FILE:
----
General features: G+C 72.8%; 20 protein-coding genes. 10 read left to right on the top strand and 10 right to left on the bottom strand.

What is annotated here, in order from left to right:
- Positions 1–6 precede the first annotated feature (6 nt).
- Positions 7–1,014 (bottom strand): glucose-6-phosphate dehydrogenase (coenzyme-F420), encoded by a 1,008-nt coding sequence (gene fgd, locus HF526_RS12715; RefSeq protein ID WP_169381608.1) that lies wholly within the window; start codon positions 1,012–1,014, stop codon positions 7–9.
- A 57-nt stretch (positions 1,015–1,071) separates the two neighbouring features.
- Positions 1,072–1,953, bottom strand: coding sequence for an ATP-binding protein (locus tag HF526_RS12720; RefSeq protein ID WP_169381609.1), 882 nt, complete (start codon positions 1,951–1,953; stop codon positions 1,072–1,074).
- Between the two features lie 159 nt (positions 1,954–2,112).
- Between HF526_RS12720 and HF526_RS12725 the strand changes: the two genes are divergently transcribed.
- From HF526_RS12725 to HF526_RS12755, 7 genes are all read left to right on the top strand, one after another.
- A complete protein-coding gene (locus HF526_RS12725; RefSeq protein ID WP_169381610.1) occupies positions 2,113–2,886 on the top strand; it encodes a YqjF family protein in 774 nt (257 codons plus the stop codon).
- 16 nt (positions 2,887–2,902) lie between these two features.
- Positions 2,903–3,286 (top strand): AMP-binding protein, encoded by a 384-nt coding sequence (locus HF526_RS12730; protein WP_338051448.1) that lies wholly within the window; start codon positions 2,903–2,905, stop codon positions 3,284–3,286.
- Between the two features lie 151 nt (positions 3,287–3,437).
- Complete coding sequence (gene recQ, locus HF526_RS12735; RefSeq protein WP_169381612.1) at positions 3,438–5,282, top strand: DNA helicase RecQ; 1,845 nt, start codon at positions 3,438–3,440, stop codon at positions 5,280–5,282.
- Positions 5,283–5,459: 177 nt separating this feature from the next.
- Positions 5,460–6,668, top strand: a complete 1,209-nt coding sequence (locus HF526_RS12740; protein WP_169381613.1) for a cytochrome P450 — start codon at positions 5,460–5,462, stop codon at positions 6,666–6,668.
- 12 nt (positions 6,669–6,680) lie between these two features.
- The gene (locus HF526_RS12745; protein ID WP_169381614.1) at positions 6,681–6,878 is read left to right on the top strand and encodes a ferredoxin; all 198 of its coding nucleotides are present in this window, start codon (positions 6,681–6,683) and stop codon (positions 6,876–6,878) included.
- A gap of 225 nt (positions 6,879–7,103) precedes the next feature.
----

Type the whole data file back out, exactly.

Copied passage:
General features: G+C 72.8%; 20 protein-coding genes. 10 read left to right on the top strand and 10 right to left on the bottom strand.

What is annotated here, in order from left to right:
- Positions 1–6 precede the first annotated feature (6 nt).
- Positions 7–1,014 (bottom strand): glucose-6-phosphate dehydrogenase (coenzyme-F420), encoded by a 1,008-nt coding sequence (gene fgd, locus HF526_RS12715; RefSeq protein ID WP_169381608.1) that lies wholly within the window; start codon positions 1,012–1,014, stop codon positions 7–9.
- A 57-nt stretch (positions 1,015–1,071) separates the two neighbouring features.
- Positions 1,072–1,953, bottom strand: coding sequence for an ATP-binding protein (locus tag HF526_RS12720; RefSeq protein ID WP_169381609.1), 882 nt, complete (start codon positions 1,951–1,953; stop codon positions 1,072–1,074).
- Between the two features lie 159 nt (positions 1,954–2,112).
- Between HF526_RS12720 and HF526_RS12725 the strand changes: the two genes are divergently transcribed.
- From HF526_RS12725 to HF526_RS12755, 7 genes are all read left to right on the top strand, one after another.
- A complete protein-coding gene (locus HF526_RS12725; RefSeq protein ID WP_169381610.1) occupies positions 2,113–2,886 on the top strand; it encodes a YqjF family protein in 774 nt (257 codons plus the stop codon).
- 16 nt (positions 2,887–2,902) lie between these two features.
- Positions 2,903–3,286 (top strand): AMP-binding protein, encoded by a 384-nt coding sequence (locus HF526_RS12730; protein WP_338051448.1) that lies wholly within the window; start codon positions 2,903–2,905, stop codon positions 3,284–3,286.
- Between the two features lie 151 nt (positions 3,287–3,437).
- Complete coding sequence (gene recQ, locus HF526_RS12735; RefSeq protein WP_169381612.1) at positions 3,438–5,282, top strand: DNA helicase RecQ; 1,845 nt, start codon at positions 3,438–3,440, stop codon at positions 5,280–5,282.
- Positions 5,283–5,459: 177 nt separating this feature from the next.
- Positions 5,460–6,668, top strand: a complete 1,209-nt coding sequence (locus HF526_RS12740; protein WP_169381613.1) for a cytochrome P450 — start codon at positions 5,460–5,462, stop codon at positions 6,666–6,668.
- 12 nt (positions 6,669–6,680) lie between these two features.
- The gene (locus HF526_RS12745; protein ID WP_169381614.1) at positions 6,681–6,878 is read left to right on the top strand and encodes a ferredoxin; all 198 of its coding nucleotides are present in this window, start codon (positions 6,681–6,683) and stop codon (positions 6,876–6,878) included.
- A gap of 225 nt (positions 6,879–7,103) precedes the next feature.